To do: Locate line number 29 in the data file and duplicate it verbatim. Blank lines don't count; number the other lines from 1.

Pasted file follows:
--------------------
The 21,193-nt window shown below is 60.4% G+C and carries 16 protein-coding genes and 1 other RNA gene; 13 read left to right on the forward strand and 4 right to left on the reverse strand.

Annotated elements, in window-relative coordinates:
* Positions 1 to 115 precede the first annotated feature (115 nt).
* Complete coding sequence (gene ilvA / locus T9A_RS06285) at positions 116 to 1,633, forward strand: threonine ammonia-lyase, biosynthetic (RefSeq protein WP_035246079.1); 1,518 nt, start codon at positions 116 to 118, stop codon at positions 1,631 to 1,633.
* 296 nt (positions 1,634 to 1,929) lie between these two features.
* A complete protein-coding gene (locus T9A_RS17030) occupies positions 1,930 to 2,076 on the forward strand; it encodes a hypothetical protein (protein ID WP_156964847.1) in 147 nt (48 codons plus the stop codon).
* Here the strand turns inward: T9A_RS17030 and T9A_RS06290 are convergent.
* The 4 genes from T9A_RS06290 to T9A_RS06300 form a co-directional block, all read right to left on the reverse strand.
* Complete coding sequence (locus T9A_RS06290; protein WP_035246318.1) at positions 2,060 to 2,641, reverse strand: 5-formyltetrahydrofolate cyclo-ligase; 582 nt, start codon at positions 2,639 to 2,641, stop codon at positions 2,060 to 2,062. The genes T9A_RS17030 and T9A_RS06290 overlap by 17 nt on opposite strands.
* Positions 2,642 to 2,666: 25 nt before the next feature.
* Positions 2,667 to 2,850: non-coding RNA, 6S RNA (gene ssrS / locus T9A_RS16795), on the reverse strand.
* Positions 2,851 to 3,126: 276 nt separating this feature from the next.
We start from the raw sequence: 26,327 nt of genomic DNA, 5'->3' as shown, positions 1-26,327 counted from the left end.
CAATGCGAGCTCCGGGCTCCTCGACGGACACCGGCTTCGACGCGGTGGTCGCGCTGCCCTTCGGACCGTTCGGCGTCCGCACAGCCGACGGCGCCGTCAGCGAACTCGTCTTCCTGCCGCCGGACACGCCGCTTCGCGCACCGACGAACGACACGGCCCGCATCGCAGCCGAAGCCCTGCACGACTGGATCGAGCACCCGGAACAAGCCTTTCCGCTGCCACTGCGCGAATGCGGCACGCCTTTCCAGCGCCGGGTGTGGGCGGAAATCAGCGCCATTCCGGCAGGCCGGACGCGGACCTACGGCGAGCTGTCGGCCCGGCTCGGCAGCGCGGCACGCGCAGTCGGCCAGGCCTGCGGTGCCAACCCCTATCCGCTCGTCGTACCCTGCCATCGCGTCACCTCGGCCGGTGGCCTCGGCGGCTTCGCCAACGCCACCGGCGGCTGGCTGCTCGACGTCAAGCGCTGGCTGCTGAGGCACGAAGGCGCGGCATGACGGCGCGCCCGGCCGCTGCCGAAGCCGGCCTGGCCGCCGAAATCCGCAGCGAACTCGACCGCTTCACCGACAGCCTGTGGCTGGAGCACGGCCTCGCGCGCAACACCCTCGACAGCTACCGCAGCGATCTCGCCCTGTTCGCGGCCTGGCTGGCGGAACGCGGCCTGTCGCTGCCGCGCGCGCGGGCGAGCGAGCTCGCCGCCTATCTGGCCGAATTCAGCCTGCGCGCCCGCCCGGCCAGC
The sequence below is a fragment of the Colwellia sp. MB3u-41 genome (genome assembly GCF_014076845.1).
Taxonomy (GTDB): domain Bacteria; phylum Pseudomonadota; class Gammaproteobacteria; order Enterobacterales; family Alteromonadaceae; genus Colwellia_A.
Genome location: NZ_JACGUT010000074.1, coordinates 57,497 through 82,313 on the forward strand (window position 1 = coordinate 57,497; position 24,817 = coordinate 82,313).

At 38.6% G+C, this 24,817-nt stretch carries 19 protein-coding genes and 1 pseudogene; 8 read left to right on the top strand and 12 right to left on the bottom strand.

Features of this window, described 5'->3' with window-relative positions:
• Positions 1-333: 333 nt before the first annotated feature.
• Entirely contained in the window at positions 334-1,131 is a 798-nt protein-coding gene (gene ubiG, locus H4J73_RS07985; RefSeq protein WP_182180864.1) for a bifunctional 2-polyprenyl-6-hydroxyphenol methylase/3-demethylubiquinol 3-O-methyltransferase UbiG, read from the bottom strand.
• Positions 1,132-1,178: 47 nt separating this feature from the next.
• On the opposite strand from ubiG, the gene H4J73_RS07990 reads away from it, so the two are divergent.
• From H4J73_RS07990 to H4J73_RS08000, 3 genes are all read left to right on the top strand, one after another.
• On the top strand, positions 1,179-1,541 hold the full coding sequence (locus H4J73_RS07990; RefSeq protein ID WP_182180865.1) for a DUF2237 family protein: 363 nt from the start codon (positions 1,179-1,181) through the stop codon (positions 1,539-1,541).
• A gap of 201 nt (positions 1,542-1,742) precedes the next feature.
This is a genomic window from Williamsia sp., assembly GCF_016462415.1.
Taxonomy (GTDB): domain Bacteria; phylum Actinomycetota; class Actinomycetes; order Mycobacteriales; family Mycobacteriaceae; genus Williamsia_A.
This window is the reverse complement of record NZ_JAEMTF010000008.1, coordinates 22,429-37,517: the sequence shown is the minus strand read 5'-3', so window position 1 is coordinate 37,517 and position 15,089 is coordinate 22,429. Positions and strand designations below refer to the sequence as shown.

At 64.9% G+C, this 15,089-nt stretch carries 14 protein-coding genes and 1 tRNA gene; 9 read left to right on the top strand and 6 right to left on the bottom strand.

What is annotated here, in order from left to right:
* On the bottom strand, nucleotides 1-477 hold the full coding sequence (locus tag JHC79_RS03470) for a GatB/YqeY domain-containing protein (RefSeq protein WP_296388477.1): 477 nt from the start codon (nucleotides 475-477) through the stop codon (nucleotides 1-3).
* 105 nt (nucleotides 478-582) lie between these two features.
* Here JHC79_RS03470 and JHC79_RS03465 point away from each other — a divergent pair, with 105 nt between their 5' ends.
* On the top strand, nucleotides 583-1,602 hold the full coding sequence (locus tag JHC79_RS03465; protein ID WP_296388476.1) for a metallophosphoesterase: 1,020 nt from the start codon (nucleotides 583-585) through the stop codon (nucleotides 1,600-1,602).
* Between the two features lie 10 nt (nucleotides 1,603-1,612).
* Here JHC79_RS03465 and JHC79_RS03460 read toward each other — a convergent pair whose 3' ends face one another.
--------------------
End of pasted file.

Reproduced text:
This window is the reverse complement of record NZ_JAEMTF010000008.1, coordinates 22,429-37,517: the sequence shown is the minus strand read 5'-3', so window position 1 is coordinate 37,517 and position 15,089 is coordinate 22,429. Positions and strand designations below refer to the sequence as shown.